Quarterly report pursuant to Section 13 or 15(d)


9 Months Ended
Sep. 30, 2015
Accounting Policies [Abstract]  
Significant Accounting Policies [Text Block]
Unaudited Condensed Consolidated Interim Financial Statements
These unaudited condensed consolidated interim financial statements have been prepared on the same basis as the annual audited financial statements and should be read in conjunction with those annual audited financial statements filed on Form 10-K for the period ended December 31, 2014. In the opinion of management, these unaudited condensed consolidated interim financial statements reflect adjustments, necessary to present fairly the Company's financial position, results of operations and cash flows for the periods shown. The results of operations for such periods are not necessarily indicative of the results expected for a full year or for any future period.
Significant Judgments - Warrant Derivative Liability
The Company’s derivative warrant instruments are measured at fair value using a simulation model which takes into account, as of the valuation date, factors including the current exercise price, the expected life of the warrant, the current price of the underlying stock, its expected volatility, holding cost and the risk-free interest rate for the term of the warrant (Note 10). The warrant derivative liability is revalued at each reporting period and changes in fair value are recognized in the condensed consolidated interim statements of operations and comprehensive loss under the caption “Change in fair value of warrant derivative liability”.
The selection of the appropriate valuation model and the inputs and assumptions that are required to determine the valuation requires significant judgment and requires management to make estimates and assumptions that affect the reported amount of the related liability and reported amounts of the change in fair value. Actual results could differ from those estimates, and changes in these estimates are recorded when known. As the derivative warrant liability is required to be measured at fair value at each reporting date it is reasonably possible that these estimates and assumptions could change in the near term.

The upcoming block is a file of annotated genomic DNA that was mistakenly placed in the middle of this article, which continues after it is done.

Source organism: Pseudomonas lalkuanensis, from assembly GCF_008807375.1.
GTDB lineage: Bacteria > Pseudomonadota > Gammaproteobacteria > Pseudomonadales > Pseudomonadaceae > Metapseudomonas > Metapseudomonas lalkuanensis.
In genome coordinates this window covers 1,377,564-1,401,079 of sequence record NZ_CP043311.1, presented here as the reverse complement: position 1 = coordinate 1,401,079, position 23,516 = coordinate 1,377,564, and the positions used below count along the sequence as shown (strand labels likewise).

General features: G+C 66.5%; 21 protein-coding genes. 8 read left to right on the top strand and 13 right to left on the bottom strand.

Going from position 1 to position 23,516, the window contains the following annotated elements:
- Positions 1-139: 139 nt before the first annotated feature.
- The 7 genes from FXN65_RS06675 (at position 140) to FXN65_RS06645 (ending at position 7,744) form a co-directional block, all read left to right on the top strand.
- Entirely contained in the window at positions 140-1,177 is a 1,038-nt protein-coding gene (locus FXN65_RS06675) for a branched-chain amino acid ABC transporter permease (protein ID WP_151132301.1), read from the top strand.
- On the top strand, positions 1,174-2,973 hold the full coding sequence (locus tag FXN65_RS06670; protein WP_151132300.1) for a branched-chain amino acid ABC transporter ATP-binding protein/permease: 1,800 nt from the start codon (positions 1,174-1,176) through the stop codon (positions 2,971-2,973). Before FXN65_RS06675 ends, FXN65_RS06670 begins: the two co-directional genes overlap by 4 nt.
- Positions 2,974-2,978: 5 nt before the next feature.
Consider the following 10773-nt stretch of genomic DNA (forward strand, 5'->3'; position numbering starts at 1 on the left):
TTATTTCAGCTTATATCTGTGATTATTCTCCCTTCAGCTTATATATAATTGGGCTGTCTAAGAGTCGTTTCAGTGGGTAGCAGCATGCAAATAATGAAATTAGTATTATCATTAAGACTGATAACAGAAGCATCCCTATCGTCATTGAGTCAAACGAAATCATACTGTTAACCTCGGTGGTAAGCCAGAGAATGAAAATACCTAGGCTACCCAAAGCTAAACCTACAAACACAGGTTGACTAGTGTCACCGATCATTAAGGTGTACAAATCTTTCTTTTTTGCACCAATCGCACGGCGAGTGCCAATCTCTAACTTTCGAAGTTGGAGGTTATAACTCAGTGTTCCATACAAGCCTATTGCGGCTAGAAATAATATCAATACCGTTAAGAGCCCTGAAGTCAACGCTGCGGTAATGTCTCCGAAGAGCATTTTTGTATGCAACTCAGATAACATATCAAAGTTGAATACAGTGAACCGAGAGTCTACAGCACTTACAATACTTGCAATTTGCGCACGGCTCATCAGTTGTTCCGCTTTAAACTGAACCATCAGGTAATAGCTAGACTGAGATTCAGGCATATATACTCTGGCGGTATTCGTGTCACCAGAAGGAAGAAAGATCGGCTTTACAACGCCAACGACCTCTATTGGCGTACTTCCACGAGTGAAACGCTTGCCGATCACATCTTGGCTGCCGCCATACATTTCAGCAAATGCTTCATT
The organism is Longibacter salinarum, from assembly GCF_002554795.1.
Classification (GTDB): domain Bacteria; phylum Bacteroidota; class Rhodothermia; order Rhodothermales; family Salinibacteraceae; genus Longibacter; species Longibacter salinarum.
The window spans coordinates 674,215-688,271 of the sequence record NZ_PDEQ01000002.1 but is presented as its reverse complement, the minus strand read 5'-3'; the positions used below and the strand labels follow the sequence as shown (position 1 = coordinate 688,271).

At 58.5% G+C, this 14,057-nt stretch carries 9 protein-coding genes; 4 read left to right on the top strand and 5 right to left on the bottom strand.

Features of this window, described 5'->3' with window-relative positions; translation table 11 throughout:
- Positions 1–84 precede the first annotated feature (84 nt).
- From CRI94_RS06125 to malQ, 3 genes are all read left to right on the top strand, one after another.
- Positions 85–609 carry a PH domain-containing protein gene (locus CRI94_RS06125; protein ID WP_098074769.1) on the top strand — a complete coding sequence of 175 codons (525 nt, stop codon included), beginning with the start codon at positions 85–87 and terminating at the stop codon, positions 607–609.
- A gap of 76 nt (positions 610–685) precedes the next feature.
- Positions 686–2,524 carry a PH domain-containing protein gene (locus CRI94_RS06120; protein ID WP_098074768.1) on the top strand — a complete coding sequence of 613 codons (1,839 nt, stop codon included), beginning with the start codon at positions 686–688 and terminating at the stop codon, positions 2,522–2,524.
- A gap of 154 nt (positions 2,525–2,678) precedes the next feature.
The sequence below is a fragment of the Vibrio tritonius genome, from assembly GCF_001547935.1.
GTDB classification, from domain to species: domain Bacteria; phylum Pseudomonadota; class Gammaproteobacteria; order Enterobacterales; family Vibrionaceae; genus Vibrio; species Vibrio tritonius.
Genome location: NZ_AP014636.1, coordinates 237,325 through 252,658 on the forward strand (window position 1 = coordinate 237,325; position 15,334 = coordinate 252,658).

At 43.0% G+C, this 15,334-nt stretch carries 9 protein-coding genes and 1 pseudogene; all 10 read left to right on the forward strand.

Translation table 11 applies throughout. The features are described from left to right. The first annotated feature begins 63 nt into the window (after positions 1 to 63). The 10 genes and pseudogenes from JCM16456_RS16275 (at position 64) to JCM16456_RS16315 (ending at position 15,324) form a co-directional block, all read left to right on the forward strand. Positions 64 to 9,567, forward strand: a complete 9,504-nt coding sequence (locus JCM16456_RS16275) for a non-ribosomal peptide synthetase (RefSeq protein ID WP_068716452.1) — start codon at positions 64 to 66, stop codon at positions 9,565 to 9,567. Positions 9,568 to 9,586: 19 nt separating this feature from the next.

Fair Value of Financial Instruments
ASC Topic 820 defines fair value, establishes a framework for measuring fair value, and expands disclosures about fair value measurements. Included in the ASC Topic 820 framework is a three level valuation inputs hierarchy with Level 1 being inputs and transactions that can be effectively fully observed by market participants spanning to Level 3 where estimates are unobservable by market participants outside of the Company and must be estimated using assumptions developed by the Company. The Company discloses the lowest level input significant to each category of asset or liability valued within the scope of ASC Topic 820 and the valuation method as exchange, income or use. The Company uses inputs which are as observable as possible and the methods most applicable to the specific situation of each company or valued item.
The carrying amounts reported in the balance sheets for cash and cash equivalents, other receivables, accounts payable and  accrued liabilities, due from related parties approximate fair value because of the short period of time between the origination of such instruments and their expected realization and their current market rates of interest. Per ASC Topic 820 framework these are considered Level 2 inputs where inputs other than Level 1 that are observable, either directly or indirectly, such as quoted prices in active markets for similar assets or liabilities, quoted prices for identical or similar assets or liabilities in markets that are not active, or other inputs that are observable or can be corroborated by observable market data for substantially the full term of the assets or liabilities.
As at March 31, 2015, the Company’s warrant derivative liability is measured at fair value at each reporting period using a simulation model based on Level 3 inputs.